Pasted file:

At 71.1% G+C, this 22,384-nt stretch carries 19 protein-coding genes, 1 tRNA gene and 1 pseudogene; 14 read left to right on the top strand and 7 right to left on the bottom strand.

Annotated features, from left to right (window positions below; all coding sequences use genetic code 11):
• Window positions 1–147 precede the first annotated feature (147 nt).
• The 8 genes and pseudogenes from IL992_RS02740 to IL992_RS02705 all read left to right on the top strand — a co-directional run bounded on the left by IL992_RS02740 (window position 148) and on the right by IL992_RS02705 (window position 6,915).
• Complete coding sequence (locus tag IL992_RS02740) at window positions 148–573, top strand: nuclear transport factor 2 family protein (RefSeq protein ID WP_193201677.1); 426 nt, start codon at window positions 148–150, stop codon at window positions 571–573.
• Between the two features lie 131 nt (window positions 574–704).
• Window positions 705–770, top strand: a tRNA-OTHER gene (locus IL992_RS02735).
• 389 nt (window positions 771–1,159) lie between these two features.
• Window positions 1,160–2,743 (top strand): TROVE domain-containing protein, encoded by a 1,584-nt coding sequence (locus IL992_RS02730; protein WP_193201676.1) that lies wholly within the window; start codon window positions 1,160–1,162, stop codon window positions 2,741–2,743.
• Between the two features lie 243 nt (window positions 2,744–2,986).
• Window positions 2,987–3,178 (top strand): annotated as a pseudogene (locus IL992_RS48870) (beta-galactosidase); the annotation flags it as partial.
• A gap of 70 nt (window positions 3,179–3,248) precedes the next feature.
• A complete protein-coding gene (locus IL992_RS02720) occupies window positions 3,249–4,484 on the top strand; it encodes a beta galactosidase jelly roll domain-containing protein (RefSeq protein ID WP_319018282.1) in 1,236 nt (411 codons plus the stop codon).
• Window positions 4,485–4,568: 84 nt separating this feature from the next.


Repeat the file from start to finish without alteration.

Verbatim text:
At 71.1% G+C, this 22,384-nt stretch carries 19 protein-coding genes, 1 tRNA gene and 1 pseudogene; 14 read left to right on the top strand and 7 right to left on the bottom strand.

Annotated features, from left to right (window positions below; all coding sequences use genetic code 11):
• Window positions 1–147 precede the first annotated feature (147 nt).
• The 8 genes and pseudogenes from IL992_RS02740 to IL992_RS02705 all read left to right on the top strand — a co-directional run bounded on the left by IL992_RS02740 (window position 148) and on the right by IL992_RS02705 (window position 6,915).
• Complete coding sequence (locus tag IL992_RS02740) at window positions 148–573, top strand: nuclear transport factor 2 family protein (RefSeq protein ID WP_193201677.1); 426 nt, start codon at window positions 148–150, stop codon at window positions 571–573.
• Between the two features lie 131 nt (window positions 574–704).
• Window positions 705–770, top strand: a tRNA-OTHER gene (locus IL992_RS02735).
• 389 nt (window positions 771–1,159) lie between these two features.
• Window positions 1,160–2,743 (top strand): TROVE domain-containing protein, encoded by a 1,584-nt coding sequence (locus IL992_RS02730; protein WP_193201676.1) that lies wholly within the window; start codon window positions 1,160–1,162, stop codon window positions 2,741–2,743.
• Between the two features lie 243 nt (window positions 2,744–2,986).
• Window positions 2,987–3,178 (top strand): annotated as a pseudogene (locus IL992_RS48870) (beta-galactosidase); the annotation flags it as partial.
• A gap of 70 nt (window positions 3,179–3,248) precedes the next feature.
• A complete protein-coding gene (locus IL992_RS02720) occupies window positions 3,249–4,484 on the top strand; it encodes a beta galactosidase jelly roll domain-containing protein (RefSeq protein ID WP_319018282.1) in 1,236 nt (411 codons plus the stop codon).
• Window positions 4,485–4,568: 84 nt separating this feature from the next.